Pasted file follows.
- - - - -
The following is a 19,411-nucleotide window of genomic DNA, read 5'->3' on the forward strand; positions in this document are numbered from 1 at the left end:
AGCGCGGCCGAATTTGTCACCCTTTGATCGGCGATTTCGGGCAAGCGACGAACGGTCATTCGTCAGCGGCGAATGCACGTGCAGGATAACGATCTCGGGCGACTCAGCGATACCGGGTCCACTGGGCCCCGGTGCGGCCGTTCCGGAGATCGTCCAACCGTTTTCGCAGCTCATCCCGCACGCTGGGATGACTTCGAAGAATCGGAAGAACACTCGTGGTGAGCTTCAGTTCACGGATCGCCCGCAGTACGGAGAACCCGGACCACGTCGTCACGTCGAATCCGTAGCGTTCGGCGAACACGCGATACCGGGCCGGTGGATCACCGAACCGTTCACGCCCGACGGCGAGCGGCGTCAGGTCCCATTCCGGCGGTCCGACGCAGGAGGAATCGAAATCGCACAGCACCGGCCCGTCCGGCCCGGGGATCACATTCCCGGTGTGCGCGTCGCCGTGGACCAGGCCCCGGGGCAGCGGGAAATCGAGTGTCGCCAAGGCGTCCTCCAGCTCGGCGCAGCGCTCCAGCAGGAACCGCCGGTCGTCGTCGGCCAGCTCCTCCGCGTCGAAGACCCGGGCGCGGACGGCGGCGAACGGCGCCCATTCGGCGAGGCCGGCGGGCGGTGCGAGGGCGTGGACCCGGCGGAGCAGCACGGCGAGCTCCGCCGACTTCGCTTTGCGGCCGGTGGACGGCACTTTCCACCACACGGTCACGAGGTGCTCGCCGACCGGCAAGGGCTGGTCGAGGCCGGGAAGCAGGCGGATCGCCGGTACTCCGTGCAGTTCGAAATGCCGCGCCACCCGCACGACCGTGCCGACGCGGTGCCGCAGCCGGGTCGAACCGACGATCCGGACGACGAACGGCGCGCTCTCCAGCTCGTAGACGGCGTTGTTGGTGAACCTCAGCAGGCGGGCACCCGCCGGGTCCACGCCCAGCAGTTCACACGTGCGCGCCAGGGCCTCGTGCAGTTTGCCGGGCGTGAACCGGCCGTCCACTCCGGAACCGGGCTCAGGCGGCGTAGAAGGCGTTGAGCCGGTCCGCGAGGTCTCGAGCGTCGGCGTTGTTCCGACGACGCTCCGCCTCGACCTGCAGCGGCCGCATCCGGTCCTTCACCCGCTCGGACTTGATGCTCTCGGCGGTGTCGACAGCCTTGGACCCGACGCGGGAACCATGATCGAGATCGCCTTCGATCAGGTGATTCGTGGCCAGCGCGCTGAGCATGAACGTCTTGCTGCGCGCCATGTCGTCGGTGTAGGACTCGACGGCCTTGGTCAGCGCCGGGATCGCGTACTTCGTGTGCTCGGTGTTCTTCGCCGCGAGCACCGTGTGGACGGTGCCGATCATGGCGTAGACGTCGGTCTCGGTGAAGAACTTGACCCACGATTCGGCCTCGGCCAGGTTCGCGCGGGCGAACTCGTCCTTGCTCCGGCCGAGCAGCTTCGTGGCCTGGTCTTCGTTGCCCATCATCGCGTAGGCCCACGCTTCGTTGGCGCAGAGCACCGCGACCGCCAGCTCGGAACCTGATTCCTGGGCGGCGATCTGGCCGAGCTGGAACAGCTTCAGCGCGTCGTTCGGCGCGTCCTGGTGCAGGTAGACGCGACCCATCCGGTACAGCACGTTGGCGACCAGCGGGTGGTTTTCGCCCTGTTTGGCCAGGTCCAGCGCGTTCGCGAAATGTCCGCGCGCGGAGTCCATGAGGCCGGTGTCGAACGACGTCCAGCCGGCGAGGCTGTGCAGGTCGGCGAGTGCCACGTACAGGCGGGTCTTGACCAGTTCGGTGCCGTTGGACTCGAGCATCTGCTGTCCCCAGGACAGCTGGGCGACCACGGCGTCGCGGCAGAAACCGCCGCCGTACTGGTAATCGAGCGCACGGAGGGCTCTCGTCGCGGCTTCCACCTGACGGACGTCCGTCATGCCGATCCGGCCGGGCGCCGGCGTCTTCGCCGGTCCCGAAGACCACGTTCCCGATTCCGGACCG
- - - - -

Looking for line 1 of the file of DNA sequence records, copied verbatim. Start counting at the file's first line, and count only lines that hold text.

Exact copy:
The following is a 19,411-nucleotide window of genomic DNA, read 5'->3' on the forward strand; positions in this document are numbered from 1 at the left end: